Milo Yiannopoulos will now be allowed to visit Australia
Australia has made a U-turn on banning gay right-wing provocateur Milo Yiannopoulos.
The government’s Department of Home Affairs denied Yiannopoulos’ visa application based on character grounds on Wednesday (6 March).
But, immigration minister David Coleman this weekend personally reversed the decision.
It came amid a backlash from conservative media and some members of parliaments, according to the Sydney Morning Herald.
Pauline Hanson of Australia’s nationalist, right-wing, populist political party One Nation, had objected to the ban.
‘By refusing them [Yiannopoulos and British far-right figure Tommy Robinson] entry into Australia this gutless government is validating the left’s use of violence to silence people’ Hanson wrote on Facebook.
The department has said it had the power to block entry if it feared a person would ‘incite discord in the Australian community or in a segment of that community’.
‘WE WON’ Yiannopoulos, who is known for comments against LGBT people and ethnic minorities, wrote on Facebook.
Australia and Milo Yiannopoulos
Labor Party MP Shayne Neumann denounced the decision. ‘It is clear Milo Yiannopoulos has no place in Australia’ he wrote on Twitter.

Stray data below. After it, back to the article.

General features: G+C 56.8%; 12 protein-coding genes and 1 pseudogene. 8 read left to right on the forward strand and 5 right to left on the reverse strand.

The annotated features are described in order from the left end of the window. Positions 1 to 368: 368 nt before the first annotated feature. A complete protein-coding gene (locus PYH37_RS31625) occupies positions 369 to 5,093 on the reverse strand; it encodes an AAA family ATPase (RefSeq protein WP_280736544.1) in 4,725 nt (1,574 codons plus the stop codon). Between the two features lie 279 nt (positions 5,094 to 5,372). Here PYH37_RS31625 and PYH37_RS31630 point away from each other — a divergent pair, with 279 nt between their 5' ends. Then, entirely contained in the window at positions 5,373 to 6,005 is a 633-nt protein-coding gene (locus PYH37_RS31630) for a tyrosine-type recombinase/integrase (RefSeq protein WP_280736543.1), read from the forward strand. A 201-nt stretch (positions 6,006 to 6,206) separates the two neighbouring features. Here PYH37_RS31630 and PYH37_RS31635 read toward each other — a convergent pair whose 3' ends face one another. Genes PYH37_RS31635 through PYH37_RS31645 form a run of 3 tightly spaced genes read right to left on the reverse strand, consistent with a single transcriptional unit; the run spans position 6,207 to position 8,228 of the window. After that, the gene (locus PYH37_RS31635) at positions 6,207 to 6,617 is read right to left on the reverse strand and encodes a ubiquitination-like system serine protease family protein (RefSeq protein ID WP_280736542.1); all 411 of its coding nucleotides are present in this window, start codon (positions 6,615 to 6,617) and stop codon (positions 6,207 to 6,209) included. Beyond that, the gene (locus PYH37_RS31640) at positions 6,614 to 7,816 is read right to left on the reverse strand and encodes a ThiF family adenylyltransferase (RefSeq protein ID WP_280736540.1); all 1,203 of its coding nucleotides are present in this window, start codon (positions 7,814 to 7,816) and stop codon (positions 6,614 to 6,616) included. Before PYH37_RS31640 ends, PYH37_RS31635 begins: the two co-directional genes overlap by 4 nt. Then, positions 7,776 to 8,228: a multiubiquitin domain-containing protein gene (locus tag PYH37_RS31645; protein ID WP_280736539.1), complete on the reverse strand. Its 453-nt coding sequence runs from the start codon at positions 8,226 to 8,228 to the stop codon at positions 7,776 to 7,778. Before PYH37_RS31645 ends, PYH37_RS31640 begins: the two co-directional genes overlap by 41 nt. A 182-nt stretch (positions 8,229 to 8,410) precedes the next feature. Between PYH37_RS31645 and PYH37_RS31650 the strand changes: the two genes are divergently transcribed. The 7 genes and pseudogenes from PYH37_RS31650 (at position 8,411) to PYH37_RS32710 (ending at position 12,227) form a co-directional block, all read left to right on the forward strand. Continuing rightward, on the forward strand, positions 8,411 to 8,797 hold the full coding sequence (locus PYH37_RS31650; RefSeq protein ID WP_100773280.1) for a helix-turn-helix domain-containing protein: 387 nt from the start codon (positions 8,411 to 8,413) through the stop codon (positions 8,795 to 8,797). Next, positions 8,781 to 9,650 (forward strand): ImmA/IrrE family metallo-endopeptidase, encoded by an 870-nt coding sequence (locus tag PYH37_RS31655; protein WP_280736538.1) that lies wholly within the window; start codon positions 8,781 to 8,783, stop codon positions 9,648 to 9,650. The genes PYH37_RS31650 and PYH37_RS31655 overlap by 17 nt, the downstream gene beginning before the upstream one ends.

Why on earth do the Liberals want to allow someone into Australia who has a proven track record of promoting protests, inciting hate speech, and vilifying parts of the community?
It is clear Milo Yiannopoulos has no place in Australia. pic.twitter.com/WFPp1Lyb4A
— Shayne Neumann (@ShayneNeumannMP) March 9, 2019
Home Affairs previously cited Yiannopoulos’ previous tour as justification for the ban.
What’s more, in Melbourne in 2017, scuffles at a Yiannopoulos event injured five police officers.
The far-right speaker has still not paid the US$35,000 police bill for the event.
Yiannopoulos and conservative speak Ann Coulter had arranged a speaking tour starting in December 2018. But, they canceled it in October.
Yiannopoulos also faced massive protests in Australia when he visited in 2017.
Premier of Western Australia Mark McGowan banned him from speaking in public buildings.
Twitter and PayPal have previously both blocked Yiannopoulos for hate speech.
In December last year, the Guardian revealed the Donald Trump fan was US$2 million in debt.
The paper said Yiannopoulos’ former Australian tour promoters gathered documents revealing his finances.
But, Yiannopoulos later claimed the figure was US$4 million.
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Author: Rik Glauert